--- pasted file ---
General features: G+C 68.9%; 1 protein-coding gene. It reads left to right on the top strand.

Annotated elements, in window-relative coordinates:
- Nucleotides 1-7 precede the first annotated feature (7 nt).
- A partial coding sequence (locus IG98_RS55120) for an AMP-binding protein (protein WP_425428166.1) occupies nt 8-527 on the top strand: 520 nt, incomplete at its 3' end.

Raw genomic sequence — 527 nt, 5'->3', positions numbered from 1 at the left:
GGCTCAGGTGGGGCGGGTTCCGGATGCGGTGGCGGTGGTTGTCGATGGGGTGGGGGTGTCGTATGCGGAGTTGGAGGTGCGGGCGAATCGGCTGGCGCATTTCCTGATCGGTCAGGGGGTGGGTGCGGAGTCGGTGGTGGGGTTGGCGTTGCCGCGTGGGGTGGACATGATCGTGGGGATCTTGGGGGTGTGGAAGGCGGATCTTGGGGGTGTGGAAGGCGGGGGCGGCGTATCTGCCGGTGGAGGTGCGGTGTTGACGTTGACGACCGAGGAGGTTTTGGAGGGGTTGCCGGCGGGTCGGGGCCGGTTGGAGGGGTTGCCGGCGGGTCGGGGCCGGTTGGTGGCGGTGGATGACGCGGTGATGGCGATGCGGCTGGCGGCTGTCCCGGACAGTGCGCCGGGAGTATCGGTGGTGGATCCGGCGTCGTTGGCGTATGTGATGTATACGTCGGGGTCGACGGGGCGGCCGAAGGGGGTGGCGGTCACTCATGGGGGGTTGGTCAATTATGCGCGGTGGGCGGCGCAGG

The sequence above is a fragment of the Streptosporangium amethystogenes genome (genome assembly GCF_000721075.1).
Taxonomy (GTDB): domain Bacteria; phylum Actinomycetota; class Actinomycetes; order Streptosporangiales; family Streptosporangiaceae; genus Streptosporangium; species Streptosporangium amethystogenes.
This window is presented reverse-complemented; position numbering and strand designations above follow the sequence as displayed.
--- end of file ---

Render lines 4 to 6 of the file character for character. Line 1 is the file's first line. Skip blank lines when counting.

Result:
- A partial coding sequence (locus IG98_RS55120) for an AMP-binding protein (protein WP_425428166.1) occupies nt 8-527 on the top strand: 520 nt, incomplete at its 3' end.

Raw genomic sequence — 527 nt, 5'->3', positions numbered from 1 at the left:
GGCTCAGGTGGGGCGGGTTCCGGATGCGGTGGCGGTGGTTGTCGATGGGGTGGGGGTGTCGTATGCGGAGTTGGAGGTGCGGGCGAATCGGCTGGCGCATTTCCTGATCGGTCAGGGGGTGGGTGCGGAGTCGGTGGTGGGGTTGGCGTTGCCGCGTGGGGTGGACATGATCGTGGGGATCTTGGGGGTGTGGAAGGCGGATCTTGGGGGTGTGGAAGGCGGGGGCGGCGTATCTGCCGGTGGAGGTGCGGTGTTGACGTTGACGACCGAGGAGGTTTTGGAGGGGTTGCCGGCGGGTCGGGGCCGGTTGGAGGGGTTGCCGGCGGGTCGGGGCCGGTTGGTGGCGGTGGATGACGCGGTGATGGCGATGCGGCTGGCGGCTGTCCCGGACAGTGCGCCGGGAGTATCGGTGGTGGATCCGGCGTCGTTGGCGTATGTGATGTATACGTCGGGGTCGACGGGGCGGCCGAAGGGGGTGGCGGTCACTCATGGGGGGTTGGTCAATTATGCGCGGTGGGCGGCGCAGG